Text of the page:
Another fireside chat with Harper
In what is now a longstanding weekly tradition, Stephen Harper came to the back of the plane (aka The Reporter Section) on Saturday on the way home to Ottawa from New Brunswick.
And another brief informal chat ensued as Week Four of the campaign wound down. (Sunday is an off day for him).
The pretext was to say farewell to those reporters moving on to other planes next week but, of course, the conversation moved quickly to a range of matters.
Such as (surprise!) the campaign.
When asked what he'd be doing Oct. 14 Harper paused, then offered: "I'll be commenting on the election."
To which someone noted "Hey, what about a life in punditry once you're done at this" - which brought an answer not unexpected by those who've followed him closely: "Nope. Once I'm done, I'm done," he said.
Interpretation: You'll not see much of Stephen Harper once he's finished as PM.
And no, he added (again), he won't much miss pesky reporters questioning him all the time either.
What about the debates?
Still, that day's not here yet so there was plenty to yack about. And it was Harper himself who raised the matter of this past week's leaders debates.
He said he liked the roundtable format, despite it being effectively four against one on both nights.
Asked if he'd prefer a series of one-on-ones, he said "maybe." And that, in fact, they'd thought about that but all things considered it would likely be logistically unworkable.
CBC Radio's Susan Lunn then asked the one question anyone who watched the debates must have wondered: With all her broad gesturing during both encounters, did Harper think Elizabeth May was actually going to physically strike him?
He paused again, then said, "Well, no."
In truth, he said, they seemed much closer on TV than they really were.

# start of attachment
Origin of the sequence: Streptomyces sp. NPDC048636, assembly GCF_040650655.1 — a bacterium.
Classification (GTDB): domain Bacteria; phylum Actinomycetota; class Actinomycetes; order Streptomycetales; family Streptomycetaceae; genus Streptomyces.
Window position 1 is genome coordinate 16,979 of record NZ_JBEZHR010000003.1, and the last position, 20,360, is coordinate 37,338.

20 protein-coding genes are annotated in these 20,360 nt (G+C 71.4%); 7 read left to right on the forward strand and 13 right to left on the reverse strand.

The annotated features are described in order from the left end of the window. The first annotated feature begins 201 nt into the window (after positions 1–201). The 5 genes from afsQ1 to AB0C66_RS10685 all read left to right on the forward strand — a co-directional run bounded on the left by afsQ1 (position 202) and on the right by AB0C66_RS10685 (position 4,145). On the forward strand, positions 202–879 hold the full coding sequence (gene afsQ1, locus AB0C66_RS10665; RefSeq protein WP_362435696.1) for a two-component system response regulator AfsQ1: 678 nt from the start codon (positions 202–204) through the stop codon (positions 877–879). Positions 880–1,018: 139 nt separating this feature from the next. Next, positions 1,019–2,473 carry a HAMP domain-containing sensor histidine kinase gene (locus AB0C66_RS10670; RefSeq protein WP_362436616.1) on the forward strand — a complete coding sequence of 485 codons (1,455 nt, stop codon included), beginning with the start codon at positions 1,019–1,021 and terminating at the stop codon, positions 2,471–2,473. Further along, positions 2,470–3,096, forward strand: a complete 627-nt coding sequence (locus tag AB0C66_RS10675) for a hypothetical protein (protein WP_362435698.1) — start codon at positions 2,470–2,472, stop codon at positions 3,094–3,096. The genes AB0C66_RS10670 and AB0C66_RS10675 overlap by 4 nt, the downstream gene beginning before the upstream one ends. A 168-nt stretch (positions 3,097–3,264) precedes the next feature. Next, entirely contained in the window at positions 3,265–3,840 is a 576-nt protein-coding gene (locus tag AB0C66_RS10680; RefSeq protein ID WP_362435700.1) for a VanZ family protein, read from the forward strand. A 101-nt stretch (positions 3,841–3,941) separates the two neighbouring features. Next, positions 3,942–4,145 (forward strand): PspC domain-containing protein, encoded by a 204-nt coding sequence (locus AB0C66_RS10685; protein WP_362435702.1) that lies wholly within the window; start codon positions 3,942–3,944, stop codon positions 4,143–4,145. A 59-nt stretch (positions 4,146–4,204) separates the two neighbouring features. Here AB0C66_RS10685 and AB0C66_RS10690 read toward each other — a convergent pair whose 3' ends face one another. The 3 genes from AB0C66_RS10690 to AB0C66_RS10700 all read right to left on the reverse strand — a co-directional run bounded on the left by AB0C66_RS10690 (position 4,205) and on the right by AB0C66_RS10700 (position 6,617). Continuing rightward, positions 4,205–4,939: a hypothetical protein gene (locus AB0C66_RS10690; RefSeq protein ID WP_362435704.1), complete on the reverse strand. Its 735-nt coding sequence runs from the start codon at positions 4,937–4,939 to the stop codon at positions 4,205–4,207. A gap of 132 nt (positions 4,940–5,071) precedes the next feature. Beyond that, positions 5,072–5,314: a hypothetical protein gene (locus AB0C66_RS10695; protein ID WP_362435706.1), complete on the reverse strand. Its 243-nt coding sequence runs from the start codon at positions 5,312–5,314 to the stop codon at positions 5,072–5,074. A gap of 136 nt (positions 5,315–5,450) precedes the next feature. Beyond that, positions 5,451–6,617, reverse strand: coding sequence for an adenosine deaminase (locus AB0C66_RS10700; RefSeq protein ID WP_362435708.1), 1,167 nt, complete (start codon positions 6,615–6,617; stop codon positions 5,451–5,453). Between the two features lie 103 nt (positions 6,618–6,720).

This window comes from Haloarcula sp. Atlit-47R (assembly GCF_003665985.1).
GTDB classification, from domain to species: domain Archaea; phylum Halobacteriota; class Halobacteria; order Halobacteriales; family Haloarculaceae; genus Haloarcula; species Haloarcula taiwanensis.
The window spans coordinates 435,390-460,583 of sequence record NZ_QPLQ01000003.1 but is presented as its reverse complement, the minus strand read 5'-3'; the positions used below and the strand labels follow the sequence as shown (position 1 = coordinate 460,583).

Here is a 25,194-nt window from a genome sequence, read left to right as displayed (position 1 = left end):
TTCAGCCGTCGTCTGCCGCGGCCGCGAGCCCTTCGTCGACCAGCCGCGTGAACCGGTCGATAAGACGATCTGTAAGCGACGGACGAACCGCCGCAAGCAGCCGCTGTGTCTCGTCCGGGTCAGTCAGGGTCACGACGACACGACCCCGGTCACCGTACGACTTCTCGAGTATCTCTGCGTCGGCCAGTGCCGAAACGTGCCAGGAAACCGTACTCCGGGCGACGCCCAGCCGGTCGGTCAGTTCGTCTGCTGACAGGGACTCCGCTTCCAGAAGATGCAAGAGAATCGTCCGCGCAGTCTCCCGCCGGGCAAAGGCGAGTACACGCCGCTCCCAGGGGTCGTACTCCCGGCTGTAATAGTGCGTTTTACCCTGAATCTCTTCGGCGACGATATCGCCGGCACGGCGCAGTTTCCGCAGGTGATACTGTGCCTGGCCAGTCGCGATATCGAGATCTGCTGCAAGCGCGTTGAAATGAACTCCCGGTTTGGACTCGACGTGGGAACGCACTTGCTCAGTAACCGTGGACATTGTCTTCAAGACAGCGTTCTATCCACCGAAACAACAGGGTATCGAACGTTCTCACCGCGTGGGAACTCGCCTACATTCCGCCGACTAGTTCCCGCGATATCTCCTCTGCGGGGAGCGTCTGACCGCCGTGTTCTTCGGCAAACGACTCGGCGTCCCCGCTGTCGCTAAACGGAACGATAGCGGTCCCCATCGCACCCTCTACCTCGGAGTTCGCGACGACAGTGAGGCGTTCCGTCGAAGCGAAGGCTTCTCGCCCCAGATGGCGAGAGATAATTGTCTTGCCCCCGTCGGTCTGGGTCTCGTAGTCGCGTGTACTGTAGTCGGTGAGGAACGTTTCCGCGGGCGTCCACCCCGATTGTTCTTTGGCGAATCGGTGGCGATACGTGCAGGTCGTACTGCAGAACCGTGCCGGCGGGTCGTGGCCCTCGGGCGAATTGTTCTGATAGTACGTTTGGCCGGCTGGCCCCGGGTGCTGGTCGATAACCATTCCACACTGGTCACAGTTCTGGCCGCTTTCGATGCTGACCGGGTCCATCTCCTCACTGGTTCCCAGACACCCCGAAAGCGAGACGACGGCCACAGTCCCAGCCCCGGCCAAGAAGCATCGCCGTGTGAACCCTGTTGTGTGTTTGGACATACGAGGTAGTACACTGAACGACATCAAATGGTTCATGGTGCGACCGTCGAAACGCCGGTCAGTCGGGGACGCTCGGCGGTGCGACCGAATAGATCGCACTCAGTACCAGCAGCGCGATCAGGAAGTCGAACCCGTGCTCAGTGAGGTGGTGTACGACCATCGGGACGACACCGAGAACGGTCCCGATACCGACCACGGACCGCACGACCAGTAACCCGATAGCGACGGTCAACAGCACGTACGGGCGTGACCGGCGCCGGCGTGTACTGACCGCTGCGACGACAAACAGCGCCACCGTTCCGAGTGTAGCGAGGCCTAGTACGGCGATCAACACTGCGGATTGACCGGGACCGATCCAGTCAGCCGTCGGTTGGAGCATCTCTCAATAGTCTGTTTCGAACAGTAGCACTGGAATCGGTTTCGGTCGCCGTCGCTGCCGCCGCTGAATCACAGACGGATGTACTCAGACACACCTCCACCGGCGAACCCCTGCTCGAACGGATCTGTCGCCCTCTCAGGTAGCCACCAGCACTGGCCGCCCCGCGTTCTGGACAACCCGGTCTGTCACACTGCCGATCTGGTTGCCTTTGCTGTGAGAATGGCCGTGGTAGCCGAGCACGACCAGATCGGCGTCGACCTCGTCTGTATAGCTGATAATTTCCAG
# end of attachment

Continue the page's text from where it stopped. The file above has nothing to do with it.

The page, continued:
How's he feeling?
Harper was then asked how he was feeling and whether after four long weeks of campaigning he was flat out whacked. (Safe to presume the reporters all are).
"Not at all," he said, volunteering that, like his previous two campaigns, there've been only two nights he hasn't had good sleeps … those being the nights after each debate.
He said he's typically fairly wound up after those things and so, as in previous campaigns, he was up all night after them last week, both Wednesday and Thursday.
Which begs the question: What was he doing at 3 a.m. Friday?
The answer: Watching a replay of the debate of course — Biden vs Palin.
(And no, he didn't comment on that one any further, despite a chorus of Who'd-you-think-won questions from nosy journos).
He did remind people that sleep is very important to him and that one of the key lessons he's learned over time at this game is to pace himself.
He recalled the 1980 Trudeau-Clark contest, saying that while Joe Clark was going gangbusters that year, eventual winner Pierre Trudeau stuck strictly to conducting a single news event per day. Hare, meet tortoise.
"Very instructive," noted Harper, from both a personal pacing perspective — and for campaign messaging efficacy.
(Note to students: Indeed, that's exactly how Harper's executed this campaign).
The long haul
And speaking of campaigns, he said as far as he's concerned they effectively begin six months before the writs are dropped and for him this one is no exception. It's a strategic long haul.
That said, there's still a week left before the vote. So it was back to the front of the plane for now.
Except for one other thing...
He asked which reporters would be along for the ride next week, right through to the 14th?
Regular readers will know Harper already has pity for your agent, being the only reporter who's covering the Prime Minister each day of his 2008 adventure.
"Paul," he said, "I still feel sorry for you, having to listen to me every single day."
"I know your speech so well," came the response, "How about on the second last day, I'll do it for you, off by heart."
"I'll hold you to that," he said. "But only if then I get to ask you questions afterward."
— Paul Hunter
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